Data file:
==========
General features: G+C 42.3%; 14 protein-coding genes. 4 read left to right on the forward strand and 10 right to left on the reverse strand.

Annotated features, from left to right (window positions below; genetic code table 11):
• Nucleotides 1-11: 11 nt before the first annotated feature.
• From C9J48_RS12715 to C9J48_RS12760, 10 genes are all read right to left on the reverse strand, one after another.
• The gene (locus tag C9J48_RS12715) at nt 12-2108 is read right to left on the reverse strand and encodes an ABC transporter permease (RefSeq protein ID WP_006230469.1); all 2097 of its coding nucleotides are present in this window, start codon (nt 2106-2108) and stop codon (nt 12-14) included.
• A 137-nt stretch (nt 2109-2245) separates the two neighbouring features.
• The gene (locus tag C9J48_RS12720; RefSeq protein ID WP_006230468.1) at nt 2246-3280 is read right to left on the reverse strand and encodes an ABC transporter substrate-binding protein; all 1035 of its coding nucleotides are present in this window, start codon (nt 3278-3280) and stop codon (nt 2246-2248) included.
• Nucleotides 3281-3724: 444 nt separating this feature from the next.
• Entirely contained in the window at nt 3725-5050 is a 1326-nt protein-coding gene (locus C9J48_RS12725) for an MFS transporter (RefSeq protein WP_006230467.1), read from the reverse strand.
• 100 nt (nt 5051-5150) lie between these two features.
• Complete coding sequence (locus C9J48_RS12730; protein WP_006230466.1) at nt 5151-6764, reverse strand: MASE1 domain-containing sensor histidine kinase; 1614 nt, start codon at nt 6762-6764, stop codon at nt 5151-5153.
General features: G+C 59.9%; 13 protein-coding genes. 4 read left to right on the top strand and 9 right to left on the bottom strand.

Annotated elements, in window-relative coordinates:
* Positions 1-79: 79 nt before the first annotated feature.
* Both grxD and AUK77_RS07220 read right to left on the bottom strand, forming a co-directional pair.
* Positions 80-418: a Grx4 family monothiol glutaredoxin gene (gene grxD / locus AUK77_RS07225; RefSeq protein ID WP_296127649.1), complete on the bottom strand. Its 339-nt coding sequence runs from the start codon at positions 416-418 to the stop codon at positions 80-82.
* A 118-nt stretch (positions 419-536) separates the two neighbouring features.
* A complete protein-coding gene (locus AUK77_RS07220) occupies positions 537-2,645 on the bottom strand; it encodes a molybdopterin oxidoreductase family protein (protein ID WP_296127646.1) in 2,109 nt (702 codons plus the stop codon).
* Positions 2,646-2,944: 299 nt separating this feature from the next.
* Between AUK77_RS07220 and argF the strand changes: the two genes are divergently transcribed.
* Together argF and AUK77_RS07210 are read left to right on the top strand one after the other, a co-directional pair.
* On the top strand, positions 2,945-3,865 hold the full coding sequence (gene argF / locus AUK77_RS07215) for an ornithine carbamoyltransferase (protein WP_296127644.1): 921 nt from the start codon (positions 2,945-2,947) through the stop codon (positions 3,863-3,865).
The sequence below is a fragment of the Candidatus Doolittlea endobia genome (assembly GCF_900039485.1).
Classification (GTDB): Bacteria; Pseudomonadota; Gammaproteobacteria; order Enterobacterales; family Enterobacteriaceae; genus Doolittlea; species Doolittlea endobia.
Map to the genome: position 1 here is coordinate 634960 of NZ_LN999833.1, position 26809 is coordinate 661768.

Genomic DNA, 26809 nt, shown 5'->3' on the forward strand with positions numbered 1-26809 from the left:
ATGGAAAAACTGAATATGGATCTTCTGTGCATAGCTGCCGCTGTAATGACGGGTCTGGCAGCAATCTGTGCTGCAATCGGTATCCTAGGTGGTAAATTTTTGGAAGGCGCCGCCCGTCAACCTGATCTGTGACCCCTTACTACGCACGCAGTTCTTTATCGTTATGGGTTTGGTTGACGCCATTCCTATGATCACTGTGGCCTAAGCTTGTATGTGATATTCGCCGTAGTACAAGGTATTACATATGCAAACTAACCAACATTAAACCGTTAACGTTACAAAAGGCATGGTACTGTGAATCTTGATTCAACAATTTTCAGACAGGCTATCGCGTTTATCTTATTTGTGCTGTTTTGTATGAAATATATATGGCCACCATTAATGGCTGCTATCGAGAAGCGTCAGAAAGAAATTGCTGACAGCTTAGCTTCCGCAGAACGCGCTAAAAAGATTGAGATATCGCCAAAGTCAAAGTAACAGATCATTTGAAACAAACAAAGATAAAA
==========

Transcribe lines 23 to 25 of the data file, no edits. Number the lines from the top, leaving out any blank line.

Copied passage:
The sequence below is a fragment of the Candidatus Doolittlea endobia genome (assembly GCF_900039485.1).
Classification (GTDB): Bacteria; Pseudomonadota; Gammaproteobacteria; order Enterobacterales; family Enterobacteriaceae; genus Doolittlea; species Doolittlea endobia.
Map to the genome: position 1 here is coordinate 634960 of NZ_LN999833.1, position 26809 is coordinate 661768.